Ethical Leadership

In order to successfully achieve leadership a person has to be able to understand and perceive the world in a certain way. According to James Clawson, leaders need to be in control of any events relating to “leadership, decision making, and morality: strategic, financial, moral, ethical, and cultural (Clawson 76).” Ken Johnson, a contact from the Ethics Resource Center, compliments with his own modes of ethical leadership beginning with “effective, efficient, and excellent if it is not to waste human

potential (Johnson 1).”

    As most agree, ethical leadership is a highly qualitative skill. Ken clarifies by stating that an ethical leader should have balance between four components to be successful: purpose, knowledge, authority, and trust (Johnson 1). Clawson exemplifies that the foundation for such leadership should be based on truth telling, promise keeping, fairness, and having respect for the individual (Clawson 79). Ken also suggests that there needs to be authority given to this individual. And with this authority, they would be able to use their own powers to lead the others through inspiration, facilitation, persuasion, manipulation, or coercion (Johnson 1). He then argues that when facilitating ethical leadership it is imperative to use your best judgment when enforcing which tactics to use. Coercion and manipulation are deceptive values according to Clawson. He negates that when you are trying to influence people that these strategies are unethical (Clawson 79).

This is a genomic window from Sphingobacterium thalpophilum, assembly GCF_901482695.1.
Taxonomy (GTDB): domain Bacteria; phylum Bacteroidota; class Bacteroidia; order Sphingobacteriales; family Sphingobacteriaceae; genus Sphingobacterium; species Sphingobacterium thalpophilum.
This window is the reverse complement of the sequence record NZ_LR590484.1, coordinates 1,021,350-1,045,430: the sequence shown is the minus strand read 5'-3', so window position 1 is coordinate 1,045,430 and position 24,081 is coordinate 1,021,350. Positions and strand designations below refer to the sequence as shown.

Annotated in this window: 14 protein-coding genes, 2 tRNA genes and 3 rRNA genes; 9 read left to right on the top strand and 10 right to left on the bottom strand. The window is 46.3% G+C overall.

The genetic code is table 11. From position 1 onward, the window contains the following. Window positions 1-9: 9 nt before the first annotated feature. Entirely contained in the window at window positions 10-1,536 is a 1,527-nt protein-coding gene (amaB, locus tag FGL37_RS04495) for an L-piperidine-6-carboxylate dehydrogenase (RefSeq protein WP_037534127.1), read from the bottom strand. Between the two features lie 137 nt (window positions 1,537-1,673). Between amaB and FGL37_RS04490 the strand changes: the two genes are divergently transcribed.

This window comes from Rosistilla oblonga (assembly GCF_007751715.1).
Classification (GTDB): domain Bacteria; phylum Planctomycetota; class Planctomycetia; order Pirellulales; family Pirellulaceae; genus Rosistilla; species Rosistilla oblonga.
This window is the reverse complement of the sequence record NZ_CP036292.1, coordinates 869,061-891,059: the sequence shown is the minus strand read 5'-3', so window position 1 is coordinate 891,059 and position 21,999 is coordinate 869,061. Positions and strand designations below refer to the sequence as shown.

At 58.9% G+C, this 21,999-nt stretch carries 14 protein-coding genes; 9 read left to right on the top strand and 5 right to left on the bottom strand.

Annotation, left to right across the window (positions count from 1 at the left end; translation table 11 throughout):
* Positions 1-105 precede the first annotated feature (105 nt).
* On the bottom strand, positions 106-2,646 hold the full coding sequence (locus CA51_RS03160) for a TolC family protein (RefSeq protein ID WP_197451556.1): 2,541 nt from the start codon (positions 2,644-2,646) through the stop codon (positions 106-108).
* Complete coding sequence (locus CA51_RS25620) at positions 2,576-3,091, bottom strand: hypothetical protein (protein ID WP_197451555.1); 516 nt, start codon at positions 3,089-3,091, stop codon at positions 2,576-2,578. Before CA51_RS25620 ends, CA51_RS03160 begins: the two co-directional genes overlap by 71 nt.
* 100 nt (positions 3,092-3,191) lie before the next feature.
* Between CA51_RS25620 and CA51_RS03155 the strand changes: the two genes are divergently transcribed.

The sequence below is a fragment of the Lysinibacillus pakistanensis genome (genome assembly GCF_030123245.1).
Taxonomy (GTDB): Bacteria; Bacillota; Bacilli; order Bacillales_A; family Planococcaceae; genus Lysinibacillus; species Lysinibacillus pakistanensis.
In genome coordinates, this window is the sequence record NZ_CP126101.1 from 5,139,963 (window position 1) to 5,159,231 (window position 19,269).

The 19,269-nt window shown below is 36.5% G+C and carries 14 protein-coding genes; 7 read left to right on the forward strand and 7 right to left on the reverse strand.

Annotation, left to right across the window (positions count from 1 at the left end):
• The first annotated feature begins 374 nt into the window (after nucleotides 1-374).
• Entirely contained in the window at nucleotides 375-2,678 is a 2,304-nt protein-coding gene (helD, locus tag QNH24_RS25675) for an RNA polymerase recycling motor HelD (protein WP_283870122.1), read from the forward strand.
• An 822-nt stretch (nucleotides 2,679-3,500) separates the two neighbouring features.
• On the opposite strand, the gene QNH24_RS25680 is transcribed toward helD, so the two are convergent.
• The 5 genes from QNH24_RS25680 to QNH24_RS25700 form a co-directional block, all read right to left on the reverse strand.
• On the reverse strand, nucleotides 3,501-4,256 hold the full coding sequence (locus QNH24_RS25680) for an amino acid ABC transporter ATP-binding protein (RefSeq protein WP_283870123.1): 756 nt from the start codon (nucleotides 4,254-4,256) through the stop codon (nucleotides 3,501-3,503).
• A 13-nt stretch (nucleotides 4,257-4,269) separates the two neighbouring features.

Both men argue about the influences of culture that reflect how a leader is supposed to act. Clawson is very clear about his viewpoint on how unethical it is to be deceptive when trying to be a good leader. This article expresses the modes of ethical leadership in a different context saying that these types of leadership skills are of value but it is up to the person to use their best judgment about how and when to use these types of persuasion.

Clawson, James G. Level Three...